Anonymous Discourse on YouTube and the Internet

By Allen Dang

In recent years YouTube has cemented its place as the premier video sharing site online.  Given the wide variety of material posted, the site attracts a very large and diverse audience.  Viewers are also encouraged to post feedback in a designated “comment” section below the videos.  However, YouTube is infamous for the masses of immature, racist, sexist, or hateful comments that get posted, often by anonymous users or “trolls”.  Google, the owner of YouTube, is aiming to clean up the comment section by pushing users to log-in via their Google+ accounts and use their real names on YouTube, for both commenting and uploading videos.  This is seen as a successor to the failed “no pseudonyms” policy that Google+ implemented last year.  This policy undermines a user’s privacy and discourages free discourse, and as such YouTube should invest in other means to control their comment sections.

While the issue of privacy online is an ongoing one, it’s safe to say that no one – regardless of whether a pseudonym is used or not – is completely anonymous.  If it is posted online, it can be found.  For sensitive jobs, employers hire professionals to do a complete background investigation, even tracing IP addresses for years back.  Stalkers can do the same, with some difficulty.  But it’s not difficult to Google search a real name and come back with loads of personal information in a matter of minutes.  The privacy issue alone and the threat of lawsuits is enough to stop any sort of mandatory Google+ linking in its tracks.

But the real reason I am against the banning of pseudonyms is that it hurts the free and very colorful discourse that the internet provides.  Anonymity is a way for the normally more reserved person to let his/her true feelings be known; it’s a way for the person with a painful past to share their experiences free of shame.  It’s a way for the protestor to give his speech without fear of reprisal from his government, or for the person of a particular faith to discuss religion without persecution.  It’s a way for a twelve year old prodigy to engage in a meaningful conversation with a thirty year old father of two.  It’s a way for celebrities to be normal people for a little while.  Anonymity is a tremendous way to circumvent the social barriers that we as a society put between ourselves.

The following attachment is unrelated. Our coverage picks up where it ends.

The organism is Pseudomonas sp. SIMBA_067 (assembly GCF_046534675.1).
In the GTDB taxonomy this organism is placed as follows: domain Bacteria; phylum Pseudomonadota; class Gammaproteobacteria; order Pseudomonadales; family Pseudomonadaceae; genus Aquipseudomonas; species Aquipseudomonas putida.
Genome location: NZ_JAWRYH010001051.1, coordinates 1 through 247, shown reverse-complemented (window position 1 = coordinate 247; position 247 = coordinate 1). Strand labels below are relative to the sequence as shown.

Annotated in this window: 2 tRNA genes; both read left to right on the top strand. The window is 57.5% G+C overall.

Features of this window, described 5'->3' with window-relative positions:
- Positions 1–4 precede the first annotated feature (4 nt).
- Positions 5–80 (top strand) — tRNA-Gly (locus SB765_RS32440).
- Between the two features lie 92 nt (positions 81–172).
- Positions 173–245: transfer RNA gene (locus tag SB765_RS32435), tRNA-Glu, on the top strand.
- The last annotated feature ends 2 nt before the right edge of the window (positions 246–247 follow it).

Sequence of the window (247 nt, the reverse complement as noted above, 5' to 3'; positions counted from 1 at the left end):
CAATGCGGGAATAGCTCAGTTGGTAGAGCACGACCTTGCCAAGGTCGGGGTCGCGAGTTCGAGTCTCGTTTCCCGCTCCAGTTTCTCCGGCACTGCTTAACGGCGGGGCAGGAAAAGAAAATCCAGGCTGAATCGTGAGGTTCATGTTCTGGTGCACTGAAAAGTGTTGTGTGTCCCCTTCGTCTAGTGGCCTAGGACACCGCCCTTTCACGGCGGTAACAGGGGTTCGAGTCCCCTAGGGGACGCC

There are other models of social interaction online such as Facebook and Google+ which function almost solely with real names.  However, these are far from innocuous sites of civil conversation – you have the same range of comments as any other site.  Also, the model of social networking assumes that nearly all of your “contacts” or “friends” on the site are people that you already know.  Your personal information – at the very least, your real name – should already be known among that particular group of online friends.  Interaction with random strangers can be (and usually is) easily blocked by privacy settings.  On an open-forum site like YouTube, there is no such assumption in place.  So why connect the two – why make an anonymous, open-forum site into a social networking site?  The two serve entirely different purposes.  It’s a similar problem to Blizzard Entertainment’s experiment with RealID.  By trying to connect social networking with people’s in-game pseudonyms, Blizzard unleashed an incredible community backlash which quickly forced the policy into the ground.  People wanted to play their games under an assumed name to get away from reality, not to have it follow them.